With 1.3 billion people—and nearly 500 million internet users—India is a hot market for digital retailers.
And no retailer is trying harder to capture all that business than Amazon. Here are five ways the company is betting big on the country.
Access to Prime Video is a major driver of Amazon's international subscriber growth. Nowhere is this more apparent than in India, one of the few countries where Prime Video is more popular than Netflix.
That's partly due to Amazon's commitment to local content, which accounts for up to 70% of all Prime Video programming in India—significantly more than Amazon's other international markets. This even includes the EU, where proposed legislation could require all streaming video services to devote at least 30% of their video libraries to local content.
In India, the "Great Indian Festival" is Amazon's biggest sales period. Held annually around Diwali, it takes place at the same time as Walmart-owned competitor Flipkart's "Big Billion Days." During the events, Amazon and Flipkart go head-to-head on discounts for everything from household appliances and mobile phones to fashion.
According to an October 2018 estimate from Redseer Consulting, total sales during the first wave of this year's Diwali sales (October 9-14) reached roughly $2.3 billion. Amazon accounted for 32% of that, compared with 51% for Flipkart.
Both Amazon and Flipkart announced two additional waves of Diwali discounts in 2018, the last of which ended on November 5—nearly one month after the sales began.
On December 16, Amazon hosted its first "Small Business Day" in India, offering discounts of up to 80% on products from small and medium-sized businesses (SMBs) across the country.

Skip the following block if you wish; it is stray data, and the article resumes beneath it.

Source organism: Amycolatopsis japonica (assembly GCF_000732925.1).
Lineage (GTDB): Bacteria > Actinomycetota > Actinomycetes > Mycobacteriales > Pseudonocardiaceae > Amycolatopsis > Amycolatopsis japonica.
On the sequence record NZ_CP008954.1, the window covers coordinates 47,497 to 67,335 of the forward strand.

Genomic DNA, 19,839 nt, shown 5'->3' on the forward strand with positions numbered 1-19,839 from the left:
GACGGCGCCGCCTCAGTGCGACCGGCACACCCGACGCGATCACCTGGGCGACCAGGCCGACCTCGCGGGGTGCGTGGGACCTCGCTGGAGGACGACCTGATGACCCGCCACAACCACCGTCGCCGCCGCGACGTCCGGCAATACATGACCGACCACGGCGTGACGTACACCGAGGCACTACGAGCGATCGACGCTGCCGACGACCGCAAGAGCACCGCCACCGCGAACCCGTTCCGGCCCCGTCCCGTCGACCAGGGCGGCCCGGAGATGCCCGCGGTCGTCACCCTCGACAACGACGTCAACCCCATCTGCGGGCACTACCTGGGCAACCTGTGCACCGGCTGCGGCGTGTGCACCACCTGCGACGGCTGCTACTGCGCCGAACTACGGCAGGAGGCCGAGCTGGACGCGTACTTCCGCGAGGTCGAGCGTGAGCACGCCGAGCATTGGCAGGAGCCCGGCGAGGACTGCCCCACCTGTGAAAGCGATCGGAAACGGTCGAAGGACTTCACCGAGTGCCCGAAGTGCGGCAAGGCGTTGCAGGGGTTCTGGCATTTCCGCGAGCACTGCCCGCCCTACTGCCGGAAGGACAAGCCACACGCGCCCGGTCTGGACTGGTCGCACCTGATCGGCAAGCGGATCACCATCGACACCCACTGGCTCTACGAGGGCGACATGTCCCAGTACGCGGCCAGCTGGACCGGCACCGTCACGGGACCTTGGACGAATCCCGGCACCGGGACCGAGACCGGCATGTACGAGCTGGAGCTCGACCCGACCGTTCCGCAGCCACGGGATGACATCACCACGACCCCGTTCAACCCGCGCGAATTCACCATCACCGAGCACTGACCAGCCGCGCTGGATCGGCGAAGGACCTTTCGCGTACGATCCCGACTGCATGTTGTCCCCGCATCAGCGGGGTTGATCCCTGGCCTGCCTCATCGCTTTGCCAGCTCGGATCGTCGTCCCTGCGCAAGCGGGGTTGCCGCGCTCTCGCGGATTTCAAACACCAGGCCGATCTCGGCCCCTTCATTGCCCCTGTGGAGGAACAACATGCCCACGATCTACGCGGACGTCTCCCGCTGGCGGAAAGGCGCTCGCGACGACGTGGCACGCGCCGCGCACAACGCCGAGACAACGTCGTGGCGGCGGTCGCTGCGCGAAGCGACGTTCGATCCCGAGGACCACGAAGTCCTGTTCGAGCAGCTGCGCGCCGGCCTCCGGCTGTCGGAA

Unlike in the rest of the world, Amazon can only operate a marketplace model in India, as foreign digital retailers are not allowed to sell their own products. That means Amazon is reliant on third-party businesses to keep its own business growing.
Attracting SMBs to the platform may be especially important as they usually sell local products that may not otherwise be available on Amazon.
In September, Amazon told The New York Times that it would introduce a Hindi-language option to its local website and apps. Amazon.in is currently only available in English, even though just 10% of India's population speaks the language, whereas 43.63% speaks Hindi. Amazon also said it would add other Indian languages to its platform.
According to an estimate from KPMG and Google, there will be 536 million Hindi-speaking internet users in 2021, compared with 199 million English-speaking ones. That means that nine out of 10 new internet users between 2016 and 2021 will speak Hindi.
Amazon also offers local language options on some of its other international platforms, such as Amazon.de in Germany, but it is one of the few ecommerce players to do so in India. Flipkart, for example, is only available in English.
In 2018, Amazon added five more fulfillment centers in India, raising the grand total to 67. For comparison, Amazon has roughly 75 fulfillment centers in North America, its largest market.
It also expanded its delivery network into India’s Northeastern region, one of the most remote parts of the country. That's yet another indication that the ecommerce giant is looking to attract new customers outside of its core base in the country.
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